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Why the world needs better tourism service

Service cannot be universally great, but it should always be proactive and reflect the unique personality traits of the people in each destination.

I believe it is time for us to make some changes and adopt a new perspective on service in the tourism industry.
When done right, tourism creates benign change and is a genuine force for social and economic good around the world. And within tourism, the delivery of service is key.
Good service requires quality interaction. It should be an interaction that leaves the visitor feeling enriched or engaged with the place they are visiting. In an age of instant social media, it is now even more important. A dissatisfied customer tells between 9 and 15 people on average says a consumer affairs study from America. But if they tell TripAdvisor, that can become tens of thousands very quickly.
In our research, Southeast Asian nations are consistently seen as leaders in service. Singapore Girl is an icon. But Western cultures such as Australia, UK, Germany, USA and France, with their egalitarian traditions, often struggle to deliver a high quality service experience.
My own service experience in this area on a recent weekend away very much confirms that service is a challenge for Australia. At a golf resort on the New South Wales Central Coast I waited 40 minutes for two slices of toast, which arrived without butter, which I then had to seek.
But I don’t think Australian culture is at odds with a great service. My NSW breakfast was in stark contrast to the service experience I received shortly before in Canada (where service was universally excellent). For example, staff at the Blue Water Cafe in Vancouver pointed us to a fantastic artisan sake maker. We wouldn’t have made this discovery without the staff taking time to chat and volunteer relevant information.
Then there’s money. Does tipping help or hinder service? One theory is that if you know that you’ll earn more money you’re likely to give better service. I am sure money does play a role, but only up to a point. For example, the cabin crew on our Air Canada flight into Vancouver changed their service rotation to make sure that anyone who didn’t have a choice for dinner were served first at breakfast. As air stewards, they certainly weren’t expecting tips.
An important factor is the element of process and structure. In work I did for Tourism Queensland on service, we interviewed service leaders and saw a remarkably consistent pattern of behavior. Pulling this together with the published literature on service quality, we developed a nine-step process that any business could apply to improve its service.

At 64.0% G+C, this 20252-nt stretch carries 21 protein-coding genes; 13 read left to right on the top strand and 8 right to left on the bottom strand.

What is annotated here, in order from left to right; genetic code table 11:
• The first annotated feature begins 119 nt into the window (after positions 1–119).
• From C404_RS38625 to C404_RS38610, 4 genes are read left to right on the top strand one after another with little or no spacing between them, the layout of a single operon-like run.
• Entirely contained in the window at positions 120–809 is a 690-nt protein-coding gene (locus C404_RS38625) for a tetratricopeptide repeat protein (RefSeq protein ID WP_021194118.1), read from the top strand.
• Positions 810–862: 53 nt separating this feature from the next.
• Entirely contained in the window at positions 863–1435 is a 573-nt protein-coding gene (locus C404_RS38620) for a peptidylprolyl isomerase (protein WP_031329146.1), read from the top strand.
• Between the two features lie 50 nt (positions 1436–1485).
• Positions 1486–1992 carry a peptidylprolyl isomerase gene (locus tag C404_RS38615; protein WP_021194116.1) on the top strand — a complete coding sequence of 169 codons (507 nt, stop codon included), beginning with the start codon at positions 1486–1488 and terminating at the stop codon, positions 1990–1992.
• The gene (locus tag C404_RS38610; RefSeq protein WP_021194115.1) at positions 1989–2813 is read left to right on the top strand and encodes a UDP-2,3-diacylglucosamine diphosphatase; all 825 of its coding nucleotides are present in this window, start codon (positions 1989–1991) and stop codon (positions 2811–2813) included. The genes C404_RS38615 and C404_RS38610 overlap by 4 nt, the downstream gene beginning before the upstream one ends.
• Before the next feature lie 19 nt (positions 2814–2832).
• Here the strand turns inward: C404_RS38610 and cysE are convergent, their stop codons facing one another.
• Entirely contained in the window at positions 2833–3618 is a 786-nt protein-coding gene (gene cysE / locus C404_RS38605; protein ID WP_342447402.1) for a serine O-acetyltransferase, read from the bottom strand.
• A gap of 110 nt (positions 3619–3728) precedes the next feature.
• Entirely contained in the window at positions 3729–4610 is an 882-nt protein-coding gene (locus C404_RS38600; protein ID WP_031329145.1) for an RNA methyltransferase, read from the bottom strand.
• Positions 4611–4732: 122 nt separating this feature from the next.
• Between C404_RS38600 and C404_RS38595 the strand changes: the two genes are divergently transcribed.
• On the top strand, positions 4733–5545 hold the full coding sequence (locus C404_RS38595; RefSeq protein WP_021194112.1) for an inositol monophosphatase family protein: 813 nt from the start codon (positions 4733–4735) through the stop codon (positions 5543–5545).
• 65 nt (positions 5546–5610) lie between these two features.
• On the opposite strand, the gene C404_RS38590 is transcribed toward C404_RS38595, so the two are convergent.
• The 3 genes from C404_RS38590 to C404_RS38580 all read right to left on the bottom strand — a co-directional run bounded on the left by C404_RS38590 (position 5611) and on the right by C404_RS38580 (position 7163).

Although, Singapore Airlines is famous for friendly and patient service, it actually builds that service around a series of well-drilled protocols on how to interact with guests.
Tourism Vancouver also has processes such as service quality awards that recognise individual contributions.
Another thing any destination can do is to use elements of its personality and culture to create a service style that is unique and helps create memorable interactions. The style that Canada uses is unobtrusive, but effective care for the customer. It was never about them and how great they were. It was always about how we were feeling.
Australians in the tourism industry have already considered what makes Australia unique as a country: qualities of warmth, positivity and energy. It is a genuine and spontaneous service style with energetic engagement at the behest of the customer.
But this approach could apply to any culture. For example, German style is often about quiet efficiency that provides peace of mind when travelling.
Apart from service, we need to remember practical measures: Chinese food snacks in the hotel room, signage in multiple languages at airports, ensuring that a prayer room is always available for Muslim guests, and so on.
But the combination of these with a style that authentically matches perceptions of the destination should ensure that any destination that cares about service will soon become a ‘force for good’ and build economic and social capital.
That said, I still wonder if visitors to Paris would feel that they missed out if they didn’t experience an exotic combination of high culture and rude service…


Carolyn Childs is Director at is a market research and marketing firm specializing in the travel, tourism and aviation industries. Its specialty is providing insights that are actionable.
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